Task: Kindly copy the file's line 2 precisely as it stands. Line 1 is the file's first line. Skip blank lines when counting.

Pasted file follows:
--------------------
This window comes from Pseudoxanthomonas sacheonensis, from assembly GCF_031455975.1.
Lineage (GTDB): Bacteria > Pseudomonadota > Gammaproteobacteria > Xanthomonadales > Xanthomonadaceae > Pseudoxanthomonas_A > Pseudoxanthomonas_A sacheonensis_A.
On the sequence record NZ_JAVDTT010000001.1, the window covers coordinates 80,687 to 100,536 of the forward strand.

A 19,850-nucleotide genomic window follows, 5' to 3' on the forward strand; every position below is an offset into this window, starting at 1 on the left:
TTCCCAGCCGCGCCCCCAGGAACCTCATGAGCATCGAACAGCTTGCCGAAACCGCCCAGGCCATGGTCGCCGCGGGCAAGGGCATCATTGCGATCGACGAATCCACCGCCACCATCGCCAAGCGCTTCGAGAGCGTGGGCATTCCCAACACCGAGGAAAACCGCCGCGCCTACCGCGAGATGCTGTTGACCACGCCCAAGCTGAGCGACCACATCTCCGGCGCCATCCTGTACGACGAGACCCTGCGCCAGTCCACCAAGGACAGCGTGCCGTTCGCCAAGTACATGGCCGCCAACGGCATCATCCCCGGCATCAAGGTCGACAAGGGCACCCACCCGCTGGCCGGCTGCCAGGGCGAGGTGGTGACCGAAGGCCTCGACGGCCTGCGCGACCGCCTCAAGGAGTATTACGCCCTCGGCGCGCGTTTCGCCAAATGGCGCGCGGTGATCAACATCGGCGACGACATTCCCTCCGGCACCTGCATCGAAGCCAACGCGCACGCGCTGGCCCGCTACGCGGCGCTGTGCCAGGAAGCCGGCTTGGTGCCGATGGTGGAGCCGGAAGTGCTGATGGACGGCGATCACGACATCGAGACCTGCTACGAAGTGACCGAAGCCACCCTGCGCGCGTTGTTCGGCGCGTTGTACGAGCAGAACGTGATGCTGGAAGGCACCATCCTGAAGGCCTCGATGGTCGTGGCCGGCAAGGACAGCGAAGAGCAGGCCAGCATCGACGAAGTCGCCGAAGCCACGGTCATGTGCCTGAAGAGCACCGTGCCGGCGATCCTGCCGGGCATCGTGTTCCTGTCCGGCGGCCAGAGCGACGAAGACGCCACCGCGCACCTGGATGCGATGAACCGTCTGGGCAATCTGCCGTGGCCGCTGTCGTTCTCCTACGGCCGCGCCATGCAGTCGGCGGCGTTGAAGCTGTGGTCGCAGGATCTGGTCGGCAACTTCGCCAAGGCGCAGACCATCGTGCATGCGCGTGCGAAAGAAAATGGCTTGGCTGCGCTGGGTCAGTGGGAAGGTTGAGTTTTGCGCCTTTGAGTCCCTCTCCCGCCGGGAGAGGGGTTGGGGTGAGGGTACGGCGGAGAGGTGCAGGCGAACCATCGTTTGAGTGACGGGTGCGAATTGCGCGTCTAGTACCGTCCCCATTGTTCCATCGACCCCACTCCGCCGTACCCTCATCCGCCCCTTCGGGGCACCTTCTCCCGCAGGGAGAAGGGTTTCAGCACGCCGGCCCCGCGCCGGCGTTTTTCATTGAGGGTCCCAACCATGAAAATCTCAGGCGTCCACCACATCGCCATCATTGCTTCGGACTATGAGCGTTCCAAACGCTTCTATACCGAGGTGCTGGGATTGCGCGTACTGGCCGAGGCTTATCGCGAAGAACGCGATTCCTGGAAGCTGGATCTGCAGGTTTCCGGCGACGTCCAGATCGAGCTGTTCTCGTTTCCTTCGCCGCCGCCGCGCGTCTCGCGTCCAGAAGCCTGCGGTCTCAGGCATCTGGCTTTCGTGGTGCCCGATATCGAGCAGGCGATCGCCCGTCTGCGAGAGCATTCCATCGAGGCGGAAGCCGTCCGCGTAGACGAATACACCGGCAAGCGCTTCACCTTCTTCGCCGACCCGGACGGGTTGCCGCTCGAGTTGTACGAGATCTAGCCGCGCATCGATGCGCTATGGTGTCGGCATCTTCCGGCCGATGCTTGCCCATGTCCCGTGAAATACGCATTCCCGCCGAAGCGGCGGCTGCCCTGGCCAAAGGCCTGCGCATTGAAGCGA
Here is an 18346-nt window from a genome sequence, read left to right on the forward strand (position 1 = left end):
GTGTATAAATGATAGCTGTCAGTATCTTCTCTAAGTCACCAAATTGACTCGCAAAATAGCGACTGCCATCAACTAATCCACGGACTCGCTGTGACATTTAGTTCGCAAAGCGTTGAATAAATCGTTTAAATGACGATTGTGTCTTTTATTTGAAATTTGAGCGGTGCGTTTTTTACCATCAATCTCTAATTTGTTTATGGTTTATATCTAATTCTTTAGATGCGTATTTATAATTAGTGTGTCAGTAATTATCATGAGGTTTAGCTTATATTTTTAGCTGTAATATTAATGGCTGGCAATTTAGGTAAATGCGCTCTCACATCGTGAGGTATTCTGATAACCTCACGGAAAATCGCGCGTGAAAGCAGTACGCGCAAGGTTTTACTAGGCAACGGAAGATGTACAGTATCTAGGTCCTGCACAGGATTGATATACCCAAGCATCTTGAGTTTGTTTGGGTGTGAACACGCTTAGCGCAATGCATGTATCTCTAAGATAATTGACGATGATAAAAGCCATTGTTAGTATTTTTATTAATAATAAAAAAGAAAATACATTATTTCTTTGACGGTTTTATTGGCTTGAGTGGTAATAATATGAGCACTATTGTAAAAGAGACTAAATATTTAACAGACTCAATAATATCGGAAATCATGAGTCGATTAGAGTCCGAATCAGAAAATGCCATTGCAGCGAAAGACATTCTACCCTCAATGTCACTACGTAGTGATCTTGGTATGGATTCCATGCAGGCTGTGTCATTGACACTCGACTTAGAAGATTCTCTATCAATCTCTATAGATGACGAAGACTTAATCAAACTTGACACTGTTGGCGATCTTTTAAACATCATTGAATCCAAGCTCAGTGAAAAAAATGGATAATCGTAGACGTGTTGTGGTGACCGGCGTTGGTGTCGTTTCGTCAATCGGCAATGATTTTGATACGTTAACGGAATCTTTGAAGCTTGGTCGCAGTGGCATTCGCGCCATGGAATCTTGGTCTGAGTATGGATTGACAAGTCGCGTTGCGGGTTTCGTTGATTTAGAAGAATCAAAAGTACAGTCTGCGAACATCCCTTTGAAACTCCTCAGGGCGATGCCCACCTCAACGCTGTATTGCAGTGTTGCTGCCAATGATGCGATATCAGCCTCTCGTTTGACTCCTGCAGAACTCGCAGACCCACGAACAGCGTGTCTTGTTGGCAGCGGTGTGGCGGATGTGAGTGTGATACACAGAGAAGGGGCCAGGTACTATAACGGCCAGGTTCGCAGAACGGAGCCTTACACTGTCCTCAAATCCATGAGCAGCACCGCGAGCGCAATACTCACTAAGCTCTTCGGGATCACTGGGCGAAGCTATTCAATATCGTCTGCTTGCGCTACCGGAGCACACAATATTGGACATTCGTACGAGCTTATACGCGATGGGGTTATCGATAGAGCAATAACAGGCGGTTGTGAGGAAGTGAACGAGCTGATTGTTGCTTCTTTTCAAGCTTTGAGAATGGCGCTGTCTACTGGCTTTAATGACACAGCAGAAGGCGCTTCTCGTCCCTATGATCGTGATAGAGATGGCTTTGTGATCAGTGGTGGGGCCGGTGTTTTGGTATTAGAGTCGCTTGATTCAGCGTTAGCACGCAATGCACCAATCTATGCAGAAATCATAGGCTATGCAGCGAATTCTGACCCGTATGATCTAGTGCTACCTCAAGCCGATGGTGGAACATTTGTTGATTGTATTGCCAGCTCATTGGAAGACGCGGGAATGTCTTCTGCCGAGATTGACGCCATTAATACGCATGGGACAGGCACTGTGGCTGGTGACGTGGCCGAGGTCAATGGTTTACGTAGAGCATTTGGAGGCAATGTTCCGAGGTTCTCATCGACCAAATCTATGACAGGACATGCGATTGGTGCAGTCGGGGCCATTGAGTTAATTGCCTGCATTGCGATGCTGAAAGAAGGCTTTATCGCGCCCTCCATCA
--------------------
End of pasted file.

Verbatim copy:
Lineage (GTDB): Bacteria > Pseudomonadota > Gammaproteobacteria > Xanthomonadales > Xanthomonadaceae > Pseudoxanthomonas_A > Pseudoxanthomonas_A sacheonensis_A.